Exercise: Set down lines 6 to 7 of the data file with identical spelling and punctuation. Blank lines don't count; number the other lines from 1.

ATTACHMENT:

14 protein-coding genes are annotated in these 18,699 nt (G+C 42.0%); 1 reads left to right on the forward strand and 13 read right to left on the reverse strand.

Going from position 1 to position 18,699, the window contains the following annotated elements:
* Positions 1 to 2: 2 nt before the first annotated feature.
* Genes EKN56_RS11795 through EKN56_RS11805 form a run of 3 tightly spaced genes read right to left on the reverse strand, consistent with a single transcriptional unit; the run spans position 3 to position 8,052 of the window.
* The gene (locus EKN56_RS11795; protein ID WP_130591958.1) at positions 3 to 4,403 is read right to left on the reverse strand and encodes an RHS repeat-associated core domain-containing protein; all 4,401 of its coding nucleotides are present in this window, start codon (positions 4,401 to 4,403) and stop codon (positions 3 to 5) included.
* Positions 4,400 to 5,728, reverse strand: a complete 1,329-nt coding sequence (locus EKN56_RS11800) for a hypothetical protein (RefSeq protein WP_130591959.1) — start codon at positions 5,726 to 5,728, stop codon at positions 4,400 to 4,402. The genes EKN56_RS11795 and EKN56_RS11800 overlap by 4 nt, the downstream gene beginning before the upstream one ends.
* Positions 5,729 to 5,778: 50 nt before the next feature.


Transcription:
* Positions 4,400 to 5,728, reverse strand: a complete 1,329-nt coding sequence (locus EKN56_RS11800) for a hypothetical protein (RefSeq protein WP_130591959.1) — start codon at positions 5,726 to 5,728, stop codon at positions 4,400 to 4,402. The genes EKN56_RS11795 and EKN56_RS11800 overlap by 4 nt, the downstream gene beginning before the upstream one ends.
* Positions 5,729 to 5,778: 50 nt before the next feature.